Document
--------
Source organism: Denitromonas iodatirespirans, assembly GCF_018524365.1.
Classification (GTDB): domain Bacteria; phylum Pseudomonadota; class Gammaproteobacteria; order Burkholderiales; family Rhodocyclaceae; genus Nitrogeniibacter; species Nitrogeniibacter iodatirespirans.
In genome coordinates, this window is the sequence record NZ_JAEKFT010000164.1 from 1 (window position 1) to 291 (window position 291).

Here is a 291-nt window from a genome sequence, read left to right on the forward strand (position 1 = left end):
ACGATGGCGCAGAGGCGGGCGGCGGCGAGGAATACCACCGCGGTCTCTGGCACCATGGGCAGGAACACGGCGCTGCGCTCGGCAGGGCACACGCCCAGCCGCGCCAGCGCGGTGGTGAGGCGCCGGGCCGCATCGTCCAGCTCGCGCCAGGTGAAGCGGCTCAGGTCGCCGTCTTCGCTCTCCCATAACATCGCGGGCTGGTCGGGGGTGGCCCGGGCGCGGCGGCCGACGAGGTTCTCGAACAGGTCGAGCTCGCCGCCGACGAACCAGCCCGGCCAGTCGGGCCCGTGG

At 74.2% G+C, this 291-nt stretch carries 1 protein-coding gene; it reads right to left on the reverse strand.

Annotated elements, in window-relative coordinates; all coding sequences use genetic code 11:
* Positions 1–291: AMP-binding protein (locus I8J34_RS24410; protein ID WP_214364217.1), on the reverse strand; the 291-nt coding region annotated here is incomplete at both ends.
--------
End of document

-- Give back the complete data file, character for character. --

Source organism: Denitromonas iodatirespirans, assembly GCF_018524365.1.
Classification (GTDB): domain Bacteria; phylum Pseudomonadota; class Gammaproteobacteria; order Burkholderiales; family Rhodocyclaceae; genus Nitrogeniibacter; species Nitrogeniibacter iodatirespirans.
In genome coordinates, this window is the sequence record NZ_JAEKFT010000164.1 from 1 (window position 1) to 291 (window position 291).

Here is a 291-nt window from a genome sequence, read left to right on the forward strand (position 1 = left end):
ACGATGGCGCAGAGGCGGGCGGCGGCGAGGAATACCACCGCGGTCTCTGGCACCATGGGCAGGAACACGGCGCTGCGCTCGGCAGGGCACACGCCCAGCCGCGCCAGCGCGGTGGTGAGGCGCCGGGCCGCATCGTCCAGCTCGCGCCAGGTGAAGCGGCTCAGGTCGCCGTCTTCGCTCTCCCATAACATCGCGGGCTGGTCGGGGGTGGCCCGGGCGCGGCGGCCGACGAGGTTCTCGAACAGGTCGAGCTCGCCGCCGACGAACCAGCCCGGCCAGTCGGGCCCGTGG

At 74.2% G+C, this 291-nt stretch carries 1 protein-coding gene; it reads right to left on the reverse strand.

Annotated elements, in window-relative coordinates; all coding sequences use genetic code 11:
* Positions 1–291: AMP-binding protein (locus I8J34_RS24410; protein ID WP_214364217.1), on the reverse strand; the 291-nt coding region annotated here is incomplete at both ends.